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Friday, July 13, 2018

Friday Five: With skidding cars and smashed melons, we look back through the years

fruit

By David Woodfill / ADOT Communications


In this #FridayFive, we're talking about skidding cars (on purpose), crazy dust storms, smashed melons and more. Don’t forget to follow the hashtag #FridayFive on social media to see what others are sharing from their week.

1. We're kicking off this week's #FridayFive with smashed melons, as shown above.

I know what some of you must be thinking: "Gallagher was in town and I missed the show?"

No, the photo above was taken five years ago when a truck dumped a load of rotten fruit all over the Deck Park Tunnel in Phoenix.

Read on the ADOT Blog how crews with heavy equipment scooped up the mushy mess, hosed down the highway and dealt with a damaged tunnel wall.

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2. Many of our Twitter and Facebook followers responded to traffic camera pictures of Thursday night's truck fire on I-10 in west Phoenix. Luckily, firefighters were able to make quick work of the blaze so traffic could get moving again.

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3. On Monday, the state saw a behemoth of a dust storm, with dust traveling from Arizona to California. While it lingered over the Valley, it created some dangerous and freaky-looking scenes on freeways.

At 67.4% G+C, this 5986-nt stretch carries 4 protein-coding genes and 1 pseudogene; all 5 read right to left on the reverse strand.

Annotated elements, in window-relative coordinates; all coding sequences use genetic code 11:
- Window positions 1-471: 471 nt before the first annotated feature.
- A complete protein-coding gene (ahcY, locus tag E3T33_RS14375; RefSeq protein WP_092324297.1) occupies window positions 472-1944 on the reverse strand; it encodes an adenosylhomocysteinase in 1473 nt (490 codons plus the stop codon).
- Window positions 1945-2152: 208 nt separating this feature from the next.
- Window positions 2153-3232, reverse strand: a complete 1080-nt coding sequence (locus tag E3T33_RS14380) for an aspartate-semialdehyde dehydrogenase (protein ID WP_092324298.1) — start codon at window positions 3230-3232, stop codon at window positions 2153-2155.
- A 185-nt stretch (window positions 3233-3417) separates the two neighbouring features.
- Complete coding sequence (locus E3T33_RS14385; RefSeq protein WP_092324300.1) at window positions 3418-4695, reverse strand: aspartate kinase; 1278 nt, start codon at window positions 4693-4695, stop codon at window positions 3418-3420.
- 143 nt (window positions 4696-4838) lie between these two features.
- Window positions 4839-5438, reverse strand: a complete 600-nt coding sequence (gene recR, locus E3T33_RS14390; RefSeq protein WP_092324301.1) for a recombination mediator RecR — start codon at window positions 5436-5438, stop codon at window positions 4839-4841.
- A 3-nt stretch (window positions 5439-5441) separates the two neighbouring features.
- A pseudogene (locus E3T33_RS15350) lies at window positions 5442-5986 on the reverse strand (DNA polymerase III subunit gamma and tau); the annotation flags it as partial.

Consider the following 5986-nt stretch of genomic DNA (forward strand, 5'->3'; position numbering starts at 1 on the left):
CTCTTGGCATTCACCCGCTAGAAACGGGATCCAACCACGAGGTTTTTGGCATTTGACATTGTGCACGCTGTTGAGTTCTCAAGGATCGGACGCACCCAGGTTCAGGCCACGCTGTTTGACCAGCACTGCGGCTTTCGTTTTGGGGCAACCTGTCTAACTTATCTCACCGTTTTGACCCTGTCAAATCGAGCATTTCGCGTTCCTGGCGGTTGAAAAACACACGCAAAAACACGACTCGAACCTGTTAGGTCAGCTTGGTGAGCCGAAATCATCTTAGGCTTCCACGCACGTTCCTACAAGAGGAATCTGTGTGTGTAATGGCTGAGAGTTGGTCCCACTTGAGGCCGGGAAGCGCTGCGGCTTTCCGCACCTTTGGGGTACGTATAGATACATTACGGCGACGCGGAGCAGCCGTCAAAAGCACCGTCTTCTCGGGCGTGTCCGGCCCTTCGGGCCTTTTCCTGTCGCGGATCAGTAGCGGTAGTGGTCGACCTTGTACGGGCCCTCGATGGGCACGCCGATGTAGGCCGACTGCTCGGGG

This serves as another reminder to avoid driving in low visibility. When encountering dust, check for traffic around you, safely slow down, exit the roadway, turn off ALL lights, stay off the brake, remain buckled and wait for the storm to pass.

For more information, visit pullasidestayalive.org. Take some time with your loved ones to watch the video. It may save a life.

skid research

4. In Thursday's ADOT Blog, we looked back to a time when employees were encouraged to peel their wheels. All joking aside, it was serious research to test pavement friction, and it made Arizona's highways safer.

We tracked down David Allocco, the driver who did the testing with a specialized car outfitted with bald tires, a roll bar and a harness.

As Allocco put it: “We’d have a water truck that would wet down the road. Then, I’d get the car up to speed, put it in neutral and then you’d have to slam on the brakes as hard as you could with both feet.”

These days we have more sophisticated technology to test road surfaces.

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5. Finally, work on Interstate 40 chugs along as crews finished reconstructing a 5-mile stretch of the westbound lanes east of Williams. Soon, they will start working on the eastbound lanes between mileposts 167 and 172.

While improvements are expected to finish up by fall, motorists should expect delays in this area in order to accommodate the work. Learn more about the improvements and this milestone in our project update.

 


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